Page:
How to spot a bogus wedding

GUESTS who don’t know each other and cheap suits with the price tags still on are just some of the ways immigration agents can spot a sham wedding.

Jeremy Oppenheim, the UK Border Agency’s regional director for Yorkshire, said another giveaway was when the bride and groom were unable to speak the same language .

Next week three Halifax brothers and a woman from Wakefield are due to be sentenced following a bogus marriage bid earlier this year.

Nahid Chaudhary, 31, a Pakistani national, was the intended husband but his wedding plans were cut short when police swooped shortly before the ceremony.

He and Polish “bride”, Ewelina Piotrowska, 23, of Wakefield, admitted being part of a conspiracy that would have allowed Chaudhary to remain in this country.

Saeed Akhtar, 34, of Hammond Street, Halifax; Kamran Qamar, 34, of Westfield Place, Halifax, and Jam Roze, 43, of Cedar Street, Halifax, will also be sentenced next week for their involvement in the plot.

The UK Border Ahency –a Government organisation – is in charge of granting or refusing visas to people applying to come to live in the UK, overseeing what goods are coming in and out of the border and enforcing immigration legislation.

Mr Oppenheim said he had seen a number of sham marriages organised by gangs, who exploit vulnerable people who want to live in the UK to make money.

“People don’t play by the rules,” he said.

“What some people do is they think that if they are from a nation from outside the EU and they marry someone who is from the EU it will give them a right to reside in the UK.

“Our position is that if you’re going to marry, you marry for love, not because you’re doing it to get into the UK.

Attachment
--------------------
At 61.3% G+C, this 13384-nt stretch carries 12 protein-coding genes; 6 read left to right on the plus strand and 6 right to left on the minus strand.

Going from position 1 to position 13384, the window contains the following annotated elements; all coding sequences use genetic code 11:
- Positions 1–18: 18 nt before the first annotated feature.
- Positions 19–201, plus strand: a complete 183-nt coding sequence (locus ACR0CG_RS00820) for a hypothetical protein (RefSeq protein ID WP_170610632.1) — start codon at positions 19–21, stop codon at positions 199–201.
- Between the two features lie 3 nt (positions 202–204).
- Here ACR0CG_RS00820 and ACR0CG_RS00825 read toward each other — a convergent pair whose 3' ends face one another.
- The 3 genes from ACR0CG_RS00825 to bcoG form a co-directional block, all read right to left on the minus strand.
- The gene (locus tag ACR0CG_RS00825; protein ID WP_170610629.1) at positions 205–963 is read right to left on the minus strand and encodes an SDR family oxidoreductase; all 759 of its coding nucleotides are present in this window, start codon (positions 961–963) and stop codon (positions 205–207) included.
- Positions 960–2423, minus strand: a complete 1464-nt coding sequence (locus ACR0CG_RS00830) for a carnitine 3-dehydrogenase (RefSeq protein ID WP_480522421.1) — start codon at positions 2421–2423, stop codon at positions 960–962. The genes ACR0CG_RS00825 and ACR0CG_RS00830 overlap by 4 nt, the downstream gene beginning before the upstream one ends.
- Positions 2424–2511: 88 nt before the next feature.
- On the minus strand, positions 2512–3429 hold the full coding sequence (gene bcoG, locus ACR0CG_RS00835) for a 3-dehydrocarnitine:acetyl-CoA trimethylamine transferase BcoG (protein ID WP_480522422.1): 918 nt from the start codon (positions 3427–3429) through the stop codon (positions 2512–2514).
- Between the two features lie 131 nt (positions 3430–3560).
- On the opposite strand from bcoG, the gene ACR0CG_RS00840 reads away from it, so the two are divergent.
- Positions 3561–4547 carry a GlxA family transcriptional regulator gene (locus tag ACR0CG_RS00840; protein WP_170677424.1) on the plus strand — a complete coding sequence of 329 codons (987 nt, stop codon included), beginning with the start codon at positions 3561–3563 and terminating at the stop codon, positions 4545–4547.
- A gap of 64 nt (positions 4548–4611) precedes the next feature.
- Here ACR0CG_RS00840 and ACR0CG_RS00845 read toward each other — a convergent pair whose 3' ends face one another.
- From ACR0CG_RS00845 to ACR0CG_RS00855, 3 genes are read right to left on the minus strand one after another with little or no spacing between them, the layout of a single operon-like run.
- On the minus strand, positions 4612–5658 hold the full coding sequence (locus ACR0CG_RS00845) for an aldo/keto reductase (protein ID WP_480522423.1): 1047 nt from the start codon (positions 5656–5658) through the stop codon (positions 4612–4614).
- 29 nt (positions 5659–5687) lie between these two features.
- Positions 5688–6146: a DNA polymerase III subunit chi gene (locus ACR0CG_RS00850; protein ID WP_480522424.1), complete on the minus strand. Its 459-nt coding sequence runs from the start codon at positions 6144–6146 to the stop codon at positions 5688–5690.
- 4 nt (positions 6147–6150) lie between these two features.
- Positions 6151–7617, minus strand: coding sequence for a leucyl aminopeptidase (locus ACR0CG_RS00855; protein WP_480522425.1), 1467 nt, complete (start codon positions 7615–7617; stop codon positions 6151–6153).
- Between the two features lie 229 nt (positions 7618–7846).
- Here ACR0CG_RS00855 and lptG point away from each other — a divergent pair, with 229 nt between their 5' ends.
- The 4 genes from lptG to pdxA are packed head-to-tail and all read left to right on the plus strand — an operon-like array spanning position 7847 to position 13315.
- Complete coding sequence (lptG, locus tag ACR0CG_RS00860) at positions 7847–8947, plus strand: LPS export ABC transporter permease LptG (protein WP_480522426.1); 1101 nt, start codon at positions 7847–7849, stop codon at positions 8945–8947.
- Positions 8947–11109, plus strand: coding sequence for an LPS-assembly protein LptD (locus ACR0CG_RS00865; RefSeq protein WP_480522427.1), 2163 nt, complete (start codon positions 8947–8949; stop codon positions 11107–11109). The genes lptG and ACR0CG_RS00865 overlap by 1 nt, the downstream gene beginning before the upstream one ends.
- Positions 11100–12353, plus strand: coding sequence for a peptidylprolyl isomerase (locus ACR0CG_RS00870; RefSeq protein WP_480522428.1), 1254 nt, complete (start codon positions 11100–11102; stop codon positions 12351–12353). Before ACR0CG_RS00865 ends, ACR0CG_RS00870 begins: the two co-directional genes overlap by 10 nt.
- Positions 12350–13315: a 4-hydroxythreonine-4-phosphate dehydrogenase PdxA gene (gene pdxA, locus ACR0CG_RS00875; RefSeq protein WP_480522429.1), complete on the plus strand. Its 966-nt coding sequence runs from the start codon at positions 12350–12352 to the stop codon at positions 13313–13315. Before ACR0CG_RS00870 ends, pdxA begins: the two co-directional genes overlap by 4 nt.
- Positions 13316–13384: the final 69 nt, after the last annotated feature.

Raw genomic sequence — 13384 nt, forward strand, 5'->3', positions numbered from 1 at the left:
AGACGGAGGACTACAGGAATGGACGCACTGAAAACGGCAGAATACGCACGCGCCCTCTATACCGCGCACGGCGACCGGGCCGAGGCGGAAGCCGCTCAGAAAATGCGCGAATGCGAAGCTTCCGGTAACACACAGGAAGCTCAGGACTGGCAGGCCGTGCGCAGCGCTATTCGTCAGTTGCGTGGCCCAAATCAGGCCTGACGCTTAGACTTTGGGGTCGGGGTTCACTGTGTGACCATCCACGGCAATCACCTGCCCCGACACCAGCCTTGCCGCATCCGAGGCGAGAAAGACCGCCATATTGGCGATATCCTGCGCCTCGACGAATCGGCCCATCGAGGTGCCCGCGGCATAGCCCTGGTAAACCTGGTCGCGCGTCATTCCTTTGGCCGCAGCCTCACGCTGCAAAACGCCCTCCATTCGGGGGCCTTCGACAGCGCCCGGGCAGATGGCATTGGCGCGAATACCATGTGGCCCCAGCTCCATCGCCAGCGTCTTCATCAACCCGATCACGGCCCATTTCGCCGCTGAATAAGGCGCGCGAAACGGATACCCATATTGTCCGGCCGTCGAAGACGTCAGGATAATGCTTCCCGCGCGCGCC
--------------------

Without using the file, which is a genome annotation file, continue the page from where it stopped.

“People make a lot of money from organising sham marriages.”

The team work closely with registrars and the Church of England and when people are suspicious of couples, they will be called in.

“We don’t look out for particular nationalities,” he said. “We look out for people who can’t speak each other’s names and with the labels from their Primark suits still on their clothes, and when the wedding guests seem not to know anyone else, we get suspicious.”

Mr Oppenheim said there were no particular hot-spots for sham marriages – they happened across the country.

He urged anyone wanting to live in the UK not to be tempted by an offer of a bogus wedding.

“If you’re going to live in the UK, come through the legitimate routes.”

He asked the public to help them tackle the problem by reporting any suspicions to them,

“Immigration crime is never victimless,” he said.

“If members of the public have concerns about people breaching immigration laws then we would ask them to contact us.”

Anyone who has information about suspicious marriages or other forms of immigration abuse can contact CrimeStoppers, where information can be passed on anonymously, on 0800 555111.